Scotscraig Golf Club
The basis for C.B MacDonald & Seth Raynor's Knoll template hole is probably the fourth.
For most, they will drive past the course on their way from St Andrews to Carnoustie blissfully unaware of what they've missed.
The golf course could be described as a hybrid links-heathland and is the 13th oldest golf club in the world! The oldest medal in golf, The Gold Medal, is still played for at the club - now for over 200 years!
Justin Rose is an honorary member. He almost qualified for an Open here at 14 years of age.
Golf Course Review
Scotscraig Golf Club in the seaside town of Tayport, Fife is located just 10 miles from the famous Old Course at St Andrew’s. It was founded by members of what would become the R&A. The connection is still strong with Scotscraig Golf Club used for Open Qualifying when The Open is at St Andrews.
Scotscraig Golf Club Architectural History
Founded in 1817, Scotscraig Golf Club would be extended to 9 holes in 1893. The course was then extended to 18 holes in 1904. In 1923, James Braid would make the course more or less what it is today.
The Knoll Template Hole
It was James Braid who would create the 4th hole known as Westward Ho at Scotscraig Golf Club. The green was located atop a small hill or ‘knoll’ and the rest is history.
It may seem absurd that placing a green atop a raised done would be enough to cause CB Macdonald along with Seth Raynor popularised the concept in America. But remember, in context, most green sites would have been located in depressions and hollows to aid with rainfall collection. A deviation from the norm would have been more pronounced then than now.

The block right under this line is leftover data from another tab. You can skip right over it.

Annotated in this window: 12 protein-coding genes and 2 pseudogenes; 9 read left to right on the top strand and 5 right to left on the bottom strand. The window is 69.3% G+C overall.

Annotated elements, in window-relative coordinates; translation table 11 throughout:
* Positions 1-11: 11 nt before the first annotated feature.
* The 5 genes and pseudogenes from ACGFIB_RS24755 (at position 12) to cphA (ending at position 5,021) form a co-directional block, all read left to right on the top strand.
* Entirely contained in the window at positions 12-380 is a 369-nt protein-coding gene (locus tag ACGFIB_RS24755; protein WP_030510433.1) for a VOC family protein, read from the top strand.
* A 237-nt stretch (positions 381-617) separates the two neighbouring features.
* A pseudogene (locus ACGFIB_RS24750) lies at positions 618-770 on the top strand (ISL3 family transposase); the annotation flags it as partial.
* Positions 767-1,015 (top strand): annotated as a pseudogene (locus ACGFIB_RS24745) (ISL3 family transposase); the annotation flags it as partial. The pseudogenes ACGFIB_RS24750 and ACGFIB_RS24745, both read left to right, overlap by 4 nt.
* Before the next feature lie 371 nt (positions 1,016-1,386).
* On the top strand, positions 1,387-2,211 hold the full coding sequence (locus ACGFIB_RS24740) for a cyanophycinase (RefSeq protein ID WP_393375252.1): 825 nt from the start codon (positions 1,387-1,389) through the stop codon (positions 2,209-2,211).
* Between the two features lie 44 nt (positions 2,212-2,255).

Similar to the Knoll is the Volcano – essentially a Knoll on steroids and typically a par 3. These are found on many of Donald Ross’ designs but the original may well have been James Braid’s at Gleneagles Kings! Of course, there is conjecture and speculation as anyone who knows of Royal Dornoch and its greens could see where Ross may have found his inspiration.
Whether Westward Ho is the original Knoll or not, this dogleg par 4 is worth the journey a few minutes from St Andrews to see!
Scotscraig Golf Club Photography
Scotscraig Golf Club - Videos
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Featured Architect: MacKenzie, Alister
As taken from his book, Golf Architecture, Alister MacKenzie felt the following were essential: The course, where possible, should be arranged in two loops of nine holes. There should be a large proportion of good two-shot holes and at least four one-shot holes. There should be little walking between...